Offenders are imprisoned correctional facilities known as prisons in an attempt to punish, offer guidance to lawbreakers, and act as a warning to other potential offenders. The facility employs correctional officers, also known as wardens to maintain order and ensure a smooth run of operations. For this reason, interpersonal relationships and interactions are vital for a peaceful coexistence between all the parties present. Additionally, it provides a platform for quality use of power and decision making by those in authority (Johnsen, Granheim, & Helgesen, 2011). Various factors determine the quality of life in prison, with the management carrying most of the weight. The management is not only concerned with offering guidance and rehabilitation to criminals but also deals with care and support, provision of safety and ensuring the well-being of inmates.
In the previous years, there has been a continuous increase in number of prisoners, and the number is bound to increase. Such instances present a challenge to the governance of detention facilities, both for the convicts and staffs (Johnsen, Granheim, & Helgesen, 2011). Prisoners are also human, and as such are entitled to humane treatment including, but not limited to good health, personal security, and a good environment for stay. An effective structure also helps shape reformation processes. Additionally, it is a primary key in ensuring prisoners have quality life during their terms of punishment. One promising approach incorporated into the management of prison is offering rewards for good behavior over punishment. It helps instill pro-social behavior that is a step towards rehabilitation.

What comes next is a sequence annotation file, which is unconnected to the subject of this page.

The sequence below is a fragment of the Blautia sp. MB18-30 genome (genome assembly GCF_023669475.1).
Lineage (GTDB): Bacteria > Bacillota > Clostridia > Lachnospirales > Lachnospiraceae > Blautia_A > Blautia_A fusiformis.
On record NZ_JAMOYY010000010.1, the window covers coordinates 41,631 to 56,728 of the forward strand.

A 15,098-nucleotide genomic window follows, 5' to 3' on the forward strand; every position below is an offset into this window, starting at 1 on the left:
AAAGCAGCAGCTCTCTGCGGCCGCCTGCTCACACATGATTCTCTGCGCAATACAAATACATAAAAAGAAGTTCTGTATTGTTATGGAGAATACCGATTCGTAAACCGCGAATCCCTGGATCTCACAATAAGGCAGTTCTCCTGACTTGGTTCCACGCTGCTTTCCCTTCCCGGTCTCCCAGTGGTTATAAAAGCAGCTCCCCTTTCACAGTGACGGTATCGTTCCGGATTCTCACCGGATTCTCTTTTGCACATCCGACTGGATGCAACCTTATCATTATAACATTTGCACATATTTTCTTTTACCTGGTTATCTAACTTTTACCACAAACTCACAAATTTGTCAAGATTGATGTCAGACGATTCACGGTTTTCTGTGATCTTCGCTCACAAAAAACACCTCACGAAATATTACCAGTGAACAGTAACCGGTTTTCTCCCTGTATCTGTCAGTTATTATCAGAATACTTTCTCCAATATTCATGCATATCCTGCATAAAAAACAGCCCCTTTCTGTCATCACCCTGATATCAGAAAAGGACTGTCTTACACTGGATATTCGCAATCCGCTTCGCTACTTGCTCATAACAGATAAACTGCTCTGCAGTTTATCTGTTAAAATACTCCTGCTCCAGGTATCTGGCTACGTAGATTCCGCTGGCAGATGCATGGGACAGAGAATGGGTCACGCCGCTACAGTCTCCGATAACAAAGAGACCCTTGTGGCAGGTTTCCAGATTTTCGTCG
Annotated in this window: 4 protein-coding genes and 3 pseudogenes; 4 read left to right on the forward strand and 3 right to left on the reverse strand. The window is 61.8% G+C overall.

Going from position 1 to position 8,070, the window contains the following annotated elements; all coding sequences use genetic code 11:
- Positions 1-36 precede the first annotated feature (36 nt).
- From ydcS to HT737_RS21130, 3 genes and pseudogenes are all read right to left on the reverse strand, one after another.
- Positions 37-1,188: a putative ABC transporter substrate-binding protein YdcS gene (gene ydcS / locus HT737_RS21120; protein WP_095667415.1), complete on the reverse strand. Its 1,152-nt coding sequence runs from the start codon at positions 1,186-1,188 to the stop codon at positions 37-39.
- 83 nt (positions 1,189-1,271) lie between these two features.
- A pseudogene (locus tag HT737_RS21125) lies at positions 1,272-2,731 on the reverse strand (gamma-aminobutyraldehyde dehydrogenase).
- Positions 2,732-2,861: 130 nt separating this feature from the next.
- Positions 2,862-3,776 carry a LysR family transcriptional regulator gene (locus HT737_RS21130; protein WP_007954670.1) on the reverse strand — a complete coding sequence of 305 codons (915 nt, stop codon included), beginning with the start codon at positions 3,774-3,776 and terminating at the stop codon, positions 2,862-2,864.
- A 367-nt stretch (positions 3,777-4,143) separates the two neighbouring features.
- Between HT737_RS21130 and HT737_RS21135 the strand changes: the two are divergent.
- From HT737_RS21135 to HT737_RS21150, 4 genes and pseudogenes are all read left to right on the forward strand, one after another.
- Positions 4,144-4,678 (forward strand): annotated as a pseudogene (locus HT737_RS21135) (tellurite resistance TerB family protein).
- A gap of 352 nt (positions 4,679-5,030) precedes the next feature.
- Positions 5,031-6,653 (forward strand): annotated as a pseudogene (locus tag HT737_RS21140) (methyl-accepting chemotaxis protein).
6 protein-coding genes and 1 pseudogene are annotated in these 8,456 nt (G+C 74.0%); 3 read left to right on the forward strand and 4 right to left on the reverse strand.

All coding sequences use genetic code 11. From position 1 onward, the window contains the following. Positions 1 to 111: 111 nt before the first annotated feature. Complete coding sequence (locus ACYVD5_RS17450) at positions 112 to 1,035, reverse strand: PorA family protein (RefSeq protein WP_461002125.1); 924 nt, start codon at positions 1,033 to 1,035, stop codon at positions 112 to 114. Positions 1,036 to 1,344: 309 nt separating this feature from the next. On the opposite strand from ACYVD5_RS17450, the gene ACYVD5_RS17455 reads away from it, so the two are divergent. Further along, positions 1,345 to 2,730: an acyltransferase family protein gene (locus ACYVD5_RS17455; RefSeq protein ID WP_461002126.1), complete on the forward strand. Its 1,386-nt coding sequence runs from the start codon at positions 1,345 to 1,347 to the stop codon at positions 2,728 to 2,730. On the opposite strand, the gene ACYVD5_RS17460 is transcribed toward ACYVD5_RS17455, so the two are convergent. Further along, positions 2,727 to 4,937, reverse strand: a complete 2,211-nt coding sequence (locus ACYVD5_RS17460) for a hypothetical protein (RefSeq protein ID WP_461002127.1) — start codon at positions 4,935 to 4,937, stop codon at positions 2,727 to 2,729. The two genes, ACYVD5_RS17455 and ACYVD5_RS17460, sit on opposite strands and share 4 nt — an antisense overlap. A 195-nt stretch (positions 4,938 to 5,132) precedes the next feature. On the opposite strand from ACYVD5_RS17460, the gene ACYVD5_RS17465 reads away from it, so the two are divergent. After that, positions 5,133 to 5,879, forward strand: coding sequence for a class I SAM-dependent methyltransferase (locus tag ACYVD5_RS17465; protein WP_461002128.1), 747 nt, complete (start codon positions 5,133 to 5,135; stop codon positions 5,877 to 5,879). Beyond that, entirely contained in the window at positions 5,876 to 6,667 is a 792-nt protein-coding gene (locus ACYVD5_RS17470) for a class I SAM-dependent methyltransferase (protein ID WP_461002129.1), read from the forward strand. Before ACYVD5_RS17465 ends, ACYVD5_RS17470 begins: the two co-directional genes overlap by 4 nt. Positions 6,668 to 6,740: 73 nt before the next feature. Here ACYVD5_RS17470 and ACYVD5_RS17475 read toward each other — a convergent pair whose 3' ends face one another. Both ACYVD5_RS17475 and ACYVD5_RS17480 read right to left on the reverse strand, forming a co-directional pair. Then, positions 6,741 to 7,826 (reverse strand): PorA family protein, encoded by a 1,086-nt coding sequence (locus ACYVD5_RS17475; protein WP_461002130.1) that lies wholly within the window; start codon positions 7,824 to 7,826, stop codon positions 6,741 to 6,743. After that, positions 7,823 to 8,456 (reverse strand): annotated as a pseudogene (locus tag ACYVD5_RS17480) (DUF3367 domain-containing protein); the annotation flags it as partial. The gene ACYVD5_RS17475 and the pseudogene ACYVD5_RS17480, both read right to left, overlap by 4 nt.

In summary, the quality of governance in a correctional center is a key determinant of the value instilled in the inmate’s life. The management determines how best to treat the prisoners in an effort to offer guidance. Consequently, the resultant choice determines the conditions of the environment of stay and its effects on the living standards.
Johnsen, B., Granheim, P. K., & Helgesen, J. (2011). Exceptional prison conditions and the quality of prison life: Prison size and prison culture in Norwegian closed prisons. European Journal of Criminology, 8(6), 515-529.